30 DAY FINISH: You Cannot Over-Communicate during Change
We’re finally in the midst of all of the exciting change, moves, and reorganization that we’ve been preparing and planning for all year. Some of our departments are starting to make the transition to their new space and all of us are reshuffling and readjusting to the new landscape.
As leaders, we’re running point on many of the crucial elements of this transition, holding all of the details, making key decisions, and directing traffic to keep the transition smooth.
Through it all, we must be sure we’re owning the key role of coach during this transition and charting a clear course forward for our team as well as communicating frequently about how we’ll accomplish what needs to be done.
As leader and coach, you’re able to see the big picture and can understand how all of the pieces and parts fit together to orchestrate the biggest evolution our organization has seen the past 100 years! You can see the high-level playing field, you know all of the team members and resources on hand, and you can discern how everything must come together to help us achieve our goals.
You can see everything from your position, but your team – your hardworking folks who’ve got their head in the game, hustling play by play – don’t have the same gift of perspective. They can’t see how it’s all coming together and how it’s all going to work out. They need you to share the roadmap, give them the game plan, and tell them time and again how everything is accounted for and what needs to be done.
Your team needs multiple checkpoints with you to steer them and guide them through this transition. They need positivity and encouragement, need clear direction, need status updates, and assurances that everything’s on track and it’s going to be okay. They need to hear from you frequently with meaningful insights on what to expect, what they need to prepare for, and what the move will require of them.
In times of major transition and change, we simply can’t over-communicate as leaders. We may think we’ve said something once or touched on one task in a meeting and we’re good to go, but in the speed and bustle of the activity, our team is craving more touchpoints, more updates, and more certainty that everything’s moving forward as it should.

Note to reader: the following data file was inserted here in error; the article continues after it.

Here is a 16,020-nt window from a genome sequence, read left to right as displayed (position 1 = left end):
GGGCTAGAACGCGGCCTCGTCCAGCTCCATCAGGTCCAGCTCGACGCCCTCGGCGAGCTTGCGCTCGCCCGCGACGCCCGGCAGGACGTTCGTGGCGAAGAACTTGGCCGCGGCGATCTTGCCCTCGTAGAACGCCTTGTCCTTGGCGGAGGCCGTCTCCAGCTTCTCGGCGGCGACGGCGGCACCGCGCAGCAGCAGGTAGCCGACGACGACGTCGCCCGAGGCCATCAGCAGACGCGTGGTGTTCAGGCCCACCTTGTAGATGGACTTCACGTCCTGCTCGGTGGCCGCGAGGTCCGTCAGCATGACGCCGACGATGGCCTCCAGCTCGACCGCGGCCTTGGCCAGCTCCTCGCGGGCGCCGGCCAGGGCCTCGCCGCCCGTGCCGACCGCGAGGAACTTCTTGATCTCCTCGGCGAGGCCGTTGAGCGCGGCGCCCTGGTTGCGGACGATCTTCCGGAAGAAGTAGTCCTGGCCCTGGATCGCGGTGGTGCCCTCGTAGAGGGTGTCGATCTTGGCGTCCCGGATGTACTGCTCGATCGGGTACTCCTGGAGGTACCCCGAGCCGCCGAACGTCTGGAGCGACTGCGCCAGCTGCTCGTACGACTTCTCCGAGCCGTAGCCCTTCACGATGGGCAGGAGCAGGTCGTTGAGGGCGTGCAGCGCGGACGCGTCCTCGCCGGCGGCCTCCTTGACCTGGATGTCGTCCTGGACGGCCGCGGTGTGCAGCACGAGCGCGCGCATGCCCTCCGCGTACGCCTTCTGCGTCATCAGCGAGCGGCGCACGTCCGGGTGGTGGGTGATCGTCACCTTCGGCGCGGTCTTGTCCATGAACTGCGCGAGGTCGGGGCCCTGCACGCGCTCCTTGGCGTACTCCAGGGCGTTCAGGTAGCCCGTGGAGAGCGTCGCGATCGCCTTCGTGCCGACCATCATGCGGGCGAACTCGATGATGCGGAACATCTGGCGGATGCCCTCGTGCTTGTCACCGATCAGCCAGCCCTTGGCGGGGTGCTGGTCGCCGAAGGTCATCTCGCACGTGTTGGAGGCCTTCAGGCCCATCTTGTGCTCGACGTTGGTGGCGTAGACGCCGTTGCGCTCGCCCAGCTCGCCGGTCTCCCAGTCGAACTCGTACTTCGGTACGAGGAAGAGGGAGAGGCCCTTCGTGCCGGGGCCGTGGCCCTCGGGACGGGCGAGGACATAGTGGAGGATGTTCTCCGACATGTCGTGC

What is over-communicating and how do I do it effectively?
Over-communicating isn’t micromanaging or info-dumping on your employees at every interaction. Nor is it incessantly emailing the group with every small detail. It’s not an oversharing that makes already-overloaded employees zone out and get distracted from their important work.
Over-communicating is creating clear, concise messaging around essential tasks and updates and making sure all team members have access to key information at all times. It’s creating systems where all employees can quickly and visibly see progress, know what still needs done, and know if any adjustments to our plan are necessary.
It’s making sure to follow up when a task is complete, providing thanks and recognition when things are done well, and being open and available for questions and concerns.
Here’s a great explanation of its importance from Lucidchart:
Overcommunication is particularly important during times of change or crisis and for clarifying and reinforcing key messages from top leadership—such as your organization’s vision, priorities, or company-wide goals.
Managing change, especially on a department or organizational level, requires juggling a lot of moving parts. Without consistent, clear, and regular communication, important details can get lost in the shuffle and employees may end up feeling ignored, undervalued, or confused. Communicating with regular updates and check-ins and reinforcing messaging through follow-ups will help you avoid misunderstandings, keep morale high amidst uncertainty, and transition through change more smoothly.